The Center for Mental Health is a partner in new grant funding to increase jail-based behavioral health services in Montrose, Delta, San Miguel and Gunnison counties
April 2, 2019 — Jail-based mental health services are poised to increase in the 7th Judicial District, thanks to a state grant that brings more resources to Montrose, Delta, San Miguel and Gunnison counties.
“This will give us additional mental health clinicians inside of our jails, as far as monitoring the inmates, which will help them as far as suicide prevention and drug-use and addiction,” said Montrose County Sheriff Gene Lillard, whose agency is administering the Jail-Based Behavioral Health Services Mental Health Expansion grant on behalf of all four counties, in conjunction with The Center for Mental Health.
“This is going to be win-win for all of the counties and The Center for Mental Health. We’re very excited about this.”
The Gunnison and San Miguel county sheriffs could not be reached Monday for comment.
“It allows the Delta County Sheriff’s Office detention facility to have an (additional) mental health clinician in our jail who supports inmates with substance abuse and any other issues they might have, that they normally wouldn’t get in a jail setting,” Delta County Sheriff Mark Taylor said.
The two remaining counties in the 7th Judicial District, Hinsdale and Ouray, do not have their own jails.
The hefty grant consists of more than $165,000 for the last remaining months of this fiscal year, plus more than $507,000 for the fiscal year beginning July 1, Center for Mental Health grant writer Janey Sorensen said.
A final contract is pending with the state Office of Behavioral Health.
The award provides money to hire more full-time equivalent mental health service providers to work in the jails, based on a prior needs assessment that was conducted as part of the application process.
The funding also includes money for recovery support when an inmate is released, to help that person live successfully in the community, Sorensen said.
The grant’s program manager is an MCSO employee, who will work with a Center for Mental Health program coordinator. The two in turn will be working with the jail administrators in all four of the counties, as well as with existing mental health service provider for the jail, CHP.
Lillard said the grant fills critical needs in the 7th Judicial District, where drug addiction and a high suicide rate are serious issues and long-term residential mental health care services are lacking. The $600,000-plus that’s coming the jails’ way will help bring in more clinicians, he said.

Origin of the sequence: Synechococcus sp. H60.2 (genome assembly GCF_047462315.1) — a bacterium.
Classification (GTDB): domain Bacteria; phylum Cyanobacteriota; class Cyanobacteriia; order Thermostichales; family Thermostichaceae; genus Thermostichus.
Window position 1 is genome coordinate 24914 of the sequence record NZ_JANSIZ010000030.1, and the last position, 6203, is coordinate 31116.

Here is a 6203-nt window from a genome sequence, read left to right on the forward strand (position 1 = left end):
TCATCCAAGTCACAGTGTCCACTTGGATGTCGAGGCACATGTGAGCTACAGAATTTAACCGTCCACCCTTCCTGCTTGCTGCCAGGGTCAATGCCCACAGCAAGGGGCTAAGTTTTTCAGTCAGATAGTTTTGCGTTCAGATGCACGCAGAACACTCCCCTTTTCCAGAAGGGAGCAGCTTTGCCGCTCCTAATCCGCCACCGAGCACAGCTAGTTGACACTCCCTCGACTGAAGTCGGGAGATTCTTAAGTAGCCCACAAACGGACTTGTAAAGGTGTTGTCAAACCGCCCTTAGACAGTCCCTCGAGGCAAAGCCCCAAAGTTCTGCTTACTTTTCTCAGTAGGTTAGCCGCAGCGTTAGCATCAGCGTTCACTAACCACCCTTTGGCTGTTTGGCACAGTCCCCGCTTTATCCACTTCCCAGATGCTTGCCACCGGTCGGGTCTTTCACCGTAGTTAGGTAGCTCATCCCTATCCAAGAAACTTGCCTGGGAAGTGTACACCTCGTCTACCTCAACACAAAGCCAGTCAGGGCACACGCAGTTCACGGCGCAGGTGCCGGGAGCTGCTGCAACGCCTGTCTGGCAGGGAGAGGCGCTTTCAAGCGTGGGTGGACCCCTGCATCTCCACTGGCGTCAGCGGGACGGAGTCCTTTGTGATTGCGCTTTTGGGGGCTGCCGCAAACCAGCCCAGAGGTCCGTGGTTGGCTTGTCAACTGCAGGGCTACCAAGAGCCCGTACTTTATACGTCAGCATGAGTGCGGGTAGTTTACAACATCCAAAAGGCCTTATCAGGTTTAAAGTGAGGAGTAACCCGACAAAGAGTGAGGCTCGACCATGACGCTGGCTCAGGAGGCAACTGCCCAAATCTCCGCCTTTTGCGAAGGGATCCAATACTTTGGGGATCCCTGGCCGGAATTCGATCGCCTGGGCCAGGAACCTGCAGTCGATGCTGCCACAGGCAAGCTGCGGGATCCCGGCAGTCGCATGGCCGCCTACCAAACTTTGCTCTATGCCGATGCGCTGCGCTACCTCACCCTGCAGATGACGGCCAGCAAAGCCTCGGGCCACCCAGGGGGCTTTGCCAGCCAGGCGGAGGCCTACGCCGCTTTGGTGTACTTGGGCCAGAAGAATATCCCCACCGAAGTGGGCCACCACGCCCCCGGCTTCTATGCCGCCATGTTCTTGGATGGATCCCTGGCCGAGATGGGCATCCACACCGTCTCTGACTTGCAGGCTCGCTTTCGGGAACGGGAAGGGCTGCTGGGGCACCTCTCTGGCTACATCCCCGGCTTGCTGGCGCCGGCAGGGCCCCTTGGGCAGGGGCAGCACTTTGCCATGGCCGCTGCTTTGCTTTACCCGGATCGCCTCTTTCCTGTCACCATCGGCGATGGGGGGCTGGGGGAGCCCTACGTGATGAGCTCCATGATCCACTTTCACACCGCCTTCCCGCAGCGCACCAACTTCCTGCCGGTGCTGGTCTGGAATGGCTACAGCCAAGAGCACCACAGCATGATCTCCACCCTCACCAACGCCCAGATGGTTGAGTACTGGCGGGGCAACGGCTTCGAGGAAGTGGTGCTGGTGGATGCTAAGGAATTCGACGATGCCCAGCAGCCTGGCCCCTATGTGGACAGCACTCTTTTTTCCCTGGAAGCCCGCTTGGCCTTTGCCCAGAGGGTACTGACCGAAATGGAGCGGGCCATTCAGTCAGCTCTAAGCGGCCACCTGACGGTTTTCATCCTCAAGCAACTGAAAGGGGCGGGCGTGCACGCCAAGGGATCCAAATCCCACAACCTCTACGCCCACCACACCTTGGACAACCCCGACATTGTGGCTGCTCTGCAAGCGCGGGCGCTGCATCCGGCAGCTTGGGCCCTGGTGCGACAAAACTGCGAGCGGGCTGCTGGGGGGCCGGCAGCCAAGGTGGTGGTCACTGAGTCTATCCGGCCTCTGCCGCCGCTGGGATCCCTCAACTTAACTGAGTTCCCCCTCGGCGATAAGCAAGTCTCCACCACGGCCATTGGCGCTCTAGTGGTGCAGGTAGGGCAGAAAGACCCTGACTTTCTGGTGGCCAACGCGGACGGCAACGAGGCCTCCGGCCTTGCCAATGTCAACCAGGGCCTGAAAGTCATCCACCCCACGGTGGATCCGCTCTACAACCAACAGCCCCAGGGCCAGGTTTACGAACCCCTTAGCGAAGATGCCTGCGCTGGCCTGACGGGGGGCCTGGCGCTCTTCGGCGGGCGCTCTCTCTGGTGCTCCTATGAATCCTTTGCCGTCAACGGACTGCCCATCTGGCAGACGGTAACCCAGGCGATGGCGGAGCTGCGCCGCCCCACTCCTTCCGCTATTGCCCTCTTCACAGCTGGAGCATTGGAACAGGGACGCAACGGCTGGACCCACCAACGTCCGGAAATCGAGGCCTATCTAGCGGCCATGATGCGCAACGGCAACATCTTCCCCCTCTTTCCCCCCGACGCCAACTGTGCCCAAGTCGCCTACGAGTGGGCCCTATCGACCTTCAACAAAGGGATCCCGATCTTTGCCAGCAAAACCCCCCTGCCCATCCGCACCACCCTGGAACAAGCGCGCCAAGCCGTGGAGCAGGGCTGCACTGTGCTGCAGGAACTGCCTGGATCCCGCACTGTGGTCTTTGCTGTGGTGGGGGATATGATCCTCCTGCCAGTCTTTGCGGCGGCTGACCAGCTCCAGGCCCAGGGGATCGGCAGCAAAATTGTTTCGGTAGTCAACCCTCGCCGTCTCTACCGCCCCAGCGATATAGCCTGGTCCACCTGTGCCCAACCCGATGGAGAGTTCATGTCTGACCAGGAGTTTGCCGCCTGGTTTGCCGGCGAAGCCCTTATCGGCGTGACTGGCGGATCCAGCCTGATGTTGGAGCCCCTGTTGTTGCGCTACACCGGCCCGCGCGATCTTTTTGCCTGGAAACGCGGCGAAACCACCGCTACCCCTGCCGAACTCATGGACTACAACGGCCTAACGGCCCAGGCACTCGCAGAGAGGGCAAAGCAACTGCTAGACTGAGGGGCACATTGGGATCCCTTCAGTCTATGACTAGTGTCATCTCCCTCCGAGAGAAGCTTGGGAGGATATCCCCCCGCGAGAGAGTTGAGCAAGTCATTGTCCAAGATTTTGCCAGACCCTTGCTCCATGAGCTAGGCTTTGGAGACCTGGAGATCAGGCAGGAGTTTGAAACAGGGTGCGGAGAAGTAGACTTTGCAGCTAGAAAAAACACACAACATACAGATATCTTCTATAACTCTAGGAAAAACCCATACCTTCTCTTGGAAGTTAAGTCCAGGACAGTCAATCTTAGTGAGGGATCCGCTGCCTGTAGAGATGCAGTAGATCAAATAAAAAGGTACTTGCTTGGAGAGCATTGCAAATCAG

Sorensen said an earlier grant, awarded in 2012, brought jail-based counseling services in, but there were “holes” in that program: those benefiting had to have a substance abuse issue; funding did not provide for medication and it did not pay for psychiatry.
“I think the state took a long look at this and decided to expand services to make them more comprehensive,” she said. “… This new grant fills all of those holes and it’s going to be such a wonderful thing for the region.”
The new grant is an extension to the 2012 grant, for which Delta County is the pass-through, Taylor said.
His jail, too, has existing clinician services and a trained mental health co-responder who can accompany officers on calls when circumstances require it is stationed at the DCSO.
Both grants have helped area jails, Taylor said.
“It’s been a big help to have clinicians stationed in our detention facility,” he said.
The most recent grant money came from a law passed last year, which allocated more funding for jail based behavioral services. “The state recognized the four jails in our region as eligible and in need of these services. It was generous on their part to target funds where they were needed,” Sorensen said.
“This will give us additional counselors on board,” Lillard said. “Right now, we are up to seven days a week, 20 hours a day, for counseling and medical, provided by CHP… This will give us more money to be able to monitor our inmates and help them in crisis.”
Montrose County Sheriff’s Office is the fiscal agent for the new grant, because it has the most inmates and need, he said.
The expansion of services fits with overall needs and enhances resources, Lillard said.